by Nancy Penrose
Trees can be a beautiful addition to a landscape, and can help solve screening and privacy problems. As the trees mature, they can increase property value. The shade provided by mature trees can also keep your home cooler during the summer and help reduce energy costs.
Some maintenance and care will be necessary to keep your older trees healthy through the years, including watering, mulching, fertilizing and pruning. Periodic inspections will also be important to detect and address any signs of disease or other potential problems.
When a tree isn’t watered properly, it can lead to poor health and eventual plant loss. The quantity and frequency of water needed for an older tree is determined by tree type, soil and weather conditions. If a tree has been planted in soil that retains moisture, too much water can cause root damage. When a tree’s roots have been impaired, it makes it difficult for the tree to absorb the water it needs to survive. The result is wilting, a condition that also occurs when there is insufficient water.
Mulching protects a tree’s roots from foot traffic, in addition to lawn mowers and similar types of equipment. It keeps the soil aerated and prevents it from being compacted. Mulch also retains more moisture than the surrounding soil and allows rain to penetrate the soil more easily.
Trees require various types of nutrients to grow. Not all soils contain the nutrients needed for good development. Fertilization may be necessary to ensure long-term health and vitality. The best way to determine if your trees need fertilizer is to have your soil tested. Once the soil has been analyzed, a big tree specialist can tell you what nutrients are needed, as well as when and how to fertilize your trees. Because the wrong fertilizer or improper application can damage and even kill your trees, getting advice from an expert is critical.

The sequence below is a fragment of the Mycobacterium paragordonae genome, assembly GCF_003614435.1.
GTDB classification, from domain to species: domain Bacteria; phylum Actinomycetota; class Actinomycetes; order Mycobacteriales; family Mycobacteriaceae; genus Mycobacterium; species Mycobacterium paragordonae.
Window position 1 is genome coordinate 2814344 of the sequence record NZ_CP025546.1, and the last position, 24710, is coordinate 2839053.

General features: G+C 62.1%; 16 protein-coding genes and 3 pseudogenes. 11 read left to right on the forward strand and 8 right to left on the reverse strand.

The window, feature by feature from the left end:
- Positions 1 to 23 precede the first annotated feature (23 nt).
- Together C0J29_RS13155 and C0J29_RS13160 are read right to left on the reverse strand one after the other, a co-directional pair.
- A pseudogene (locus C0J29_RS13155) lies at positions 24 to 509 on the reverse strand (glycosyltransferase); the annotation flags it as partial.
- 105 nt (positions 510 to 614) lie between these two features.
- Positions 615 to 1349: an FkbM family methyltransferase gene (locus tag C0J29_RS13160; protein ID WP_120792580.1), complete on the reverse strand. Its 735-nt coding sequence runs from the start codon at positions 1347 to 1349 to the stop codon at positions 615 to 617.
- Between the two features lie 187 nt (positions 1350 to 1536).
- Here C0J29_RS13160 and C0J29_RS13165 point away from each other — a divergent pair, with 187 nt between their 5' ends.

Pruning older trees is also extremely important. Getting rid of dead branches and excess weight at the end of branches prevents breakage. Pruning can also enhance a tree’s shape and improve its structure. A mature tree may also need to be pruned for safety reasons.
Improper pruning can cause serious tree damage, as well as tree loss. Removing too many leaves can reduce the tree’s ability to convert sunlight to food, resulting in starvation. Pruning errors can also lead to plant disease due to a mature tree’s slower healing process. To much pruning can even cause sun damage. Because pruning larger, older trees will usually require special equipment, you may want to contact a big trees supplier in your area for assistance.
Conducting annual inspections is not only the best way to detect and prevent the spread of tree disease, it can also help you spot and resolve other problems that could compromise your tree’s health. When inspecting your trees, look for loose bark, dieback, decay and deformed tree growths, as well as any decreases in growth compared to previous years.
If you have any concerns or questions about the maintenance and care of your older trees, take the time to speak with a tree specialist who can give you the advice and help that you need.